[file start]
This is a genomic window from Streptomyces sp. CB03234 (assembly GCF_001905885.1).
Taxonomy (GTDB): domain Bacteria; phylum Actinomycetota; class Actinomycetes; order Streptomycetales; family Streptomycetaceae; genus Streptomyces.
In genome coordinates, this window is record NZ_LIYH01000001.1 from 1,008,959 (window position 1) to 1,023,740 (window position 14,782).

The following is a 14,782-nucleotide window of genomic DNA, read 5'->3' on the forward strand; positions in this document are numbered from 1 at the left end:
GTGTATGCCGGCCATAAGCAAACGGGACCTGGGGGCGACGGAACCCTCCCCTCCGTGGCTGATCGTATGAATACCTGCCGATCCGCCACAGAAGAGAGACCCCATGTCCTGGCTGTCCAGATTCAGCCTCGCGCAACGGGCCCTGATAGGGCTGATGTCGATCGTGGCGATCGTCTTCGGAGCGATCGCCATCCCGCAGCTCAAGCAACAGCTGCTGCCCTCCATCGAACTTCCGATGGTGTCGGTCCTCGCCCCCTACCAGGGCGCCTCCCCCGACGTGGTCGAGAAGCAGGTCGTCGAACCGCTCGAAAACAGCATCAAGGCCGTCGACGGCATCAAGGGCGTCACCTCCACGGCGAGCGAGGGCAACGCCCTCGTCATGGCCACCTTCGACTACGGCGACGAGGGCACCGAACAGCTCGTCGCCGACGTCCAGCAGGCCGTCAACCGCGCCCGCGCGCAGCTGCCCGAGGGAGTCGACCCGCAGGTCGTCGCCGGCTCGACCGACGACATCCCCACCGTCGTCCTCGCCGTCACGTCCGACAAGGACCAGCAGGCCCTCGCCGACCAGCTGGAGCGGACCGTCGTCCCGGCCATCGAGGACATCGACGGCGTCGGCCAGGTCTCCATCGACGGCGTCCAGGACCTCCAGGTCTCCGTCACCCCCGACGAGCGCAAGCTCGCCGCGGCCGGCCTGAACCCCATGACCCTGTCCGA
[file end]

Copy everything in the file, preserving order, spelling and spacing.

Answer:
This is a genomic window from Streptomyces sp. CB03234 (assembly GCF_001905885.1).
Taxonomy (GTDB): domain Bacteria; phylum Actinomycetota; class Actinomycetes; order Streptomycetales; family Streptomycetaceae; genus Streptomyces.
In genome coordinates, this window is record NZ_LIYH01000001.1 from 1,008,959 (window position 1) to 1,023,740 (window position 14,782).

The following is a 14,782-nucleotide window of genomic DNA, read 5'->3' on the forward strand; positions in this document are numbered from 1 at the left end:
GTGTATGCCGGCCATAAGCAAACGGGACCTGGGGGCGACGGAACCCTCCCCTCCGTGGCTGATCGTATGAATACCTGCCGATCCGCCACAGAAGAGAGACCCCATGTCCTGGCTGTCCAGATTCAGCCTCGCGCAACGGGCCCTGATAGGGCTGATGTCGATCGTGGCGATCGTCTTCGGAGCGATCGCCATCCCGCAGCTCAAGCAACAGCTGCTGCCCTCCATCGAACTTCCGATGGTGTCGGTCCTCGCCCCCTACCAGGGCGCCTCCCCCGACGTGGTCGAGAAGCAGGTCGTCGAACCGCTCGAAAACAGCATCAAGGCCGTCGACGGCATCAAGGGCGTCACCTCCACGGCGAGCGAGGGCAACGCCCTCGTCATGGCCACCTTCGACTACGGCGACGAGGGCACCGAACAGCTCGTCGCCGACGTCCAGCAGGCCGTCAACCGCGCCCGCGCGCAGCTGCCCGAGGGAGTCGACCCGCAGGTCGTCGCCGGCTCGACCGACGACATCCCCACCGTCGTCCTCGCCGTCACGTCCGACAAGGACCAGCAGGCCCTCGCCGACCAGCTGGAGCGGACCGTCGTCCCGGCCATCGAGGACATCGACGGCGTCGGCCAGGTCTCCATCGACGGCGTCCAGGACCTCCAGGTCTCCGTCACCCCCGACGAGCGCAAGCTCGCCGCGGCCGGCCTGAACCCCATGACCCTGTCCGA